The exercise of free will against tyranny is the single principle that defines the American spirit, our history, and our culture. From the American Revolution through the Civil War, the two World Wars, the Civil Rights Movement, and up to today, Americans have embraced the fundamental rights of the individual against wrongful governmental intrusion. This is reflected in our foundational principles, including the Magna Carta, the Bill of Rights to the United StatesConstitution, the Reconstruction Amendments, the Nineteenth Amendment, and, more recently, in the Supreme Court’s recognition of fundamental individual rights within the Constitution’s penumbras. However, there is no unifying term or concept for this moving force that has guided our constitutional development.
This Article seeks to redefine our rights to individual liberties through a concept that I call “Right of Self.” It introduces the concept of Right of Self as the legal recognition and protection of a person’s attributes or identity, including one’s labor; name, image, likeness (NIL); and other unequivocal identifiers. It is critical to clearly define this fundamental principle and embrace it as a protected right for several reasons, but mainly because modern technology has increased the number of ways in which the self is being expropriated, for example through the abuse of facial recognition technology. Without Right of Self, the powerful⎯often with the government’s tacit or direct support⎯can exploit people without restrictions or compensation. To illustrate this point, this Article analyzes a contemporary case of government-assisted, “private” taking of Right of Self that concerns a particular and vulnerable group of people: college student athletes.
This Article argues that Right of Self is an inherent, fundamental, and constitutionally based right of every person in America. It shows how the failure to embrace and protect that right has resulted in a particular form of inequity, which I call “intergenerational wealth displacement.” This inequity is rooted in race, gender, status, age, and class differences. To redress it, this Article proposes a model code that policymakers should adopt to recognize Right of Self as a fundamental right and to broadly apply it to protect people from the exploitation of their name, image, and likeness.
In recent months, dozens of countries and thousands of businesses have pledged to achieve net zero greenhouse gas emissions. However, net zero often means different things to different entities, and it is often uncertain how net zero pledges—which set targets years or decades from the present—will be met. This Article considers the motivations behind net zero pledges, highlights the underappreciated role of carbon removal in net zero efforts, and identifies mechanisms for encouraging the accomplishment of net zero goals. Two key strategies are essential to making net zero targets matter. First, society should develop and implement accountability and enforcement mechanisms to promote follow through on net zero commitments. These mechanisms include disclosure standards, benchmarks, contractual arrangements, and legal claims under securities and consumer protection laws. Second, net zero pledges should incorporate distinct targets for emissions reduction and carbon removal. Carbon mitigation and carbon removal differ in significant ways with respect to verifiability, permanence, readiness, and risks. Distinguishing carbon mitigation and carbon removal in net zero goals is essential to avoid undermining efforts to achieve climate goals, shifting the burdens of climate action to vulnerable populations or future generations, and increasing societal, health, and environmental risks.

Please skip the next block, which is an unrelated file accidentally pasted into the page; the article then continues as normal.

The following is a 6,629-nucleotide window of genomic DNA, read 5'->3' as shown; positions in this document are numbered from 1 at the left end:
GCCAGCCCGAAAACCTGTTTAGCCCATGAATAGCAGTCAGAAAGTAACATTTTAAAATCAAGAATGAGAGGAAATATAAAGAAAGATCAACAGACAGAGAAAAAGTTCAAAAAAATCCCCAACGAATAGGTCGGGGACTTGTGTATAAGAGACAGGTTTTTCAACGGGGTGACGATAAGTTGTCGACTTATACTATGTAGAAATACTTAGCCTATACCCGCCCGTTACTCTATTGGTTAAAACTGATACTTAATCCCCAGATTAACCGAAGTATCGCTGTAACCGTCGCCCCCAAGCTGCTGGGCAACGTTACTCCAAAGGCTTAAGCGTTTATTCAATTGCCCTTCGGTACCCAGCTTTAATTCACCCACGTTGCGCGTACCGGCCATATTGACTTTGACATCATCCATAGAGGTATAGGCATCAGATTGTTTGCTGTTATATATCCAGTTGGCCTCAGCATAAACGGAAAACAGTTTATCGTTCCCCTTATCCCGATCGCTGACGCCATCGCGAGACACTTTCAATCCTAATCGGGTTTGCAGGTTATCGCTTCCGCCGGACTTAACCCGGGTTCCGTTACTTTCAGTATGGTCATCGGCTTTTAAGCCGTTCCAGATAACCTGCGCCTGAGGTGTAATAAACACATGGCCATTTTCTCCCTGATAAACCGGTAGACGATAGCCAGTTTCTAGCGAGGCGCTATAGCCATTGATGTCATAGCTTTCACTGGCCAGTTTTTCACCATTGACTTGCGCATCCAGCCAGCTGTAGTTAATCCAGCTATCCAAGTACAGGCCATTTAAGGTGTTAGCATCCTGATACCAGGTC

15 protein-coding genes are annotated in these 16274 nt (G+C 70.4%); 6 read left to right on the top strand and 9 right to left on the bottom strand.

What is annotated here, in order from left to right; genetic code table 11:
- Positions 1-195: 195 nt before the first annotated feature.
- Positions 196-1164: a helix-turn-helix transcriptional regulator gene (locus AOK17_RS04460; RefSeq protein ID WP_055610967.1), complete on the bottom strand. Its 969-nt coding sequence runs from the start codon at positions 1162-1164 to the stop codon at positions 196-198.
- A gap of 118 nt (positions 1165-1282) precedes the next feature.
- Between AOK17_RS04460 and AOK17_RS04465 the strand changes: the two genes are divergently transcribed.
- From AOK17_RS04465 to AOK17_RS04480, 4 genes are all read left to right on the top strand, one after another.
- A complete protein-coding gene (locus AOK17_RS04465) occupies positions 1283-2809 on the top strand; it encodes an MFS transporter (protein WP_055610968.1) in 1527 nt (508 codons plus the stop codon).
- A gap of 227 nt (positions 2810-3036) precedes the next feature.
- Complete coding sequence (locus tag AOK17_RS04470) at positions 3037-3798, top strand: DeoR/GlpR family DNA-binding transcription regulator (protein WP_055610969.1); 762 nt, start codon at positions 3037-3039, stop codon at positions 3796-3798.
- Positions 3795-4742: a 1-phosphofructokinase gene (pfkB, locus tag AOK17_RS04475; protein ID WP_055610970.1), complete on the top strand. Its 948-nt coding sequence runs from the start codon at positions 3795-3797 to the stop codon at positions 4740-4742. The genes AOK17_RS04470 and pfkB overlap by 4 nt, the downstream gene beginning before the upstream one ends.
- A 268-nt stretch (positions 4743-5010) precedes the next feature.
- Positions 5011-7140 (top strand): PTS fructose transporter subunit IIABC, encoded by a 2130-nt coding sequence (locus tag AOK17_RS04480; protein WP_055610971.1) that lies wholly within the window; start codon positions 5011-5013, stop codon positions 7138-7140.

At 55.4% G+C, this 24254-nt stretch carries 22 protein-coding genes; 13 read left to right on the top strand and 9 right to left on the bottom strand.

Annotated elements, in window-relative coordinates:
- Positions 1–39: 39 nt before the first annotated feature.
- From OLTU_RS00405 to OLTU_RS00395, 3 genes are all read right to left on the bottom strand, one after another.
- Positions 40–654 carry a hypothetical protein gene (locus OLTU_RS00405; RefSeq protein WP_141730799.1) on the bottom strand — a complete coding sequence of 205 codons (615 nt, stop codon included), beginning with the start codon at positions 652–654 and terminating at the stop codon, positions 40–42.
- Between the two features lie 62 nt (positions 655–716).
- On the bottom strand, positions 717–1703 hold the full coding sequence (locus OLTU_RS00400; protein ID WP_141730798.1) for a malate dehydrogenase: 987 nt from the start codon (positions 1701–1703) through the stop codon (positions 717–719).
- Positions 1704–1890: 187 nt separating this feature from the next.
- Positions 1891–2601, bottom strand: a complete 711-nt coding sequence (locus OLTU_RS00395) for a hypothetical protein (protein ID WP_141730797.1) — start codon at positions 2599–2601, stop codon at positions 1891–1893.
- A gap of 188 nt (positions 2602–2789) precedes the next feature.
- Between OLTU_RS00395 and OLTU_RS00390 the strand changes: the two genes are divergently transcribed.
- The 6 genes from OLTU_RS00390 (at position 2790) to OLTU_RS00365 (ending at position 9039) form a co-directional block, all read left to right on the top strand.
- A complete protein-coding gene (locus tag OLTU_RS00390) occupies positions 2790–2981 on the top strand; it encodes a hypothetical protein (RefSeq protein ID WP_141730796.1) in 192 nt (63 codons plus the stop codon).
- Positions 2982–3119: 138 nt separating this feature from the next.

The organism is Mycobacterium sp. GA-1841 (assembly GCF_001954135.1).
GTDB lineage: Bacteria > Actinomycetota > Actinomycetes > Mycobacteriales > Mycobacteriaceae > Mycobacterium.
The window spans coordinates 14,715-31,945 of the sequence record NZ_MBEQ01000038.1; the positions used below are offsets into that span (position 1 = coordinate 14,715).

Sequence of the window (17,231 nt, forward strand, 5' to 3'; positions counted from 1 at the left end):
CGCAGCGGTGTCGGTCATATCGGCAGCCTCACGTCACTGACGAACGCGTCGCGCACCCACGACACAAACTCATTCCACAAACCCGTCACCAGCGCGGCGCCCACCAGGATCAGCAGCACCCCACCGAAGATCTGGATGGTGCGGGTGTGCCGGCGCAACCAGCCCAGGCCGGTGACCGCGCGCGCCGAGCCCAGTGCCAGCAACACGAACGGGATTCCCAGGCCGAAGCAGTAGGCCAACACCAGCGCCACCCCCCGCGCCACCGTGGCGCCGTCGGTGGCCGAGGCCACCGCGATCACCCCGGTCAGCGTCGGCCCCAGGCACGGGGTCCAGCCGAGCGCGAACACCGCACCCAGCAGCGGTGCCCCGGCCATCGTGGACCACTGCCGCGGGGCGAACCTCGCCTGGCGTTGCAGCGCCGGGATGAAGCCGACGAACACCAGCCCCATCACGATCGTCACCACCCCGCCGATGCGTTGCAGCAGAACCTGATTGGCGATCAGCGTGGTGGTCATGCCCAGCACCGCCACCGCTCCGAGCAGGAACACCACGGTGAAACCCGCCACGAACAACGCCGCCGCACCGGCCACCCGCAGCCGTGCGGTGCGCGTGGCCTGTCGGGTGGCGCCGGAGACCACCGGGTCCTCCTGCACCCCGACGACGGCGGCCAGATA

Recently, the #FreeBritney saga cast a harsh spotlight on state guardianship systems. Yet despite their serious flaws, guardianship regimes have benefited from waves of reform. Indeed, since the 1970s, most jurisdictions have taken steps to protect the autonomy of people with cognitive, intellectual, or developmental disabilities (CIDD). Likewise, lawmakers are currently experimenting with supported decision-making (SDM): an alternative to guardianship designed to help individuals with CIDD make their own choices. These changes are no panacea, but they have modernized a field that once summarily denied “idiots” and “lunatics” power over their affairs.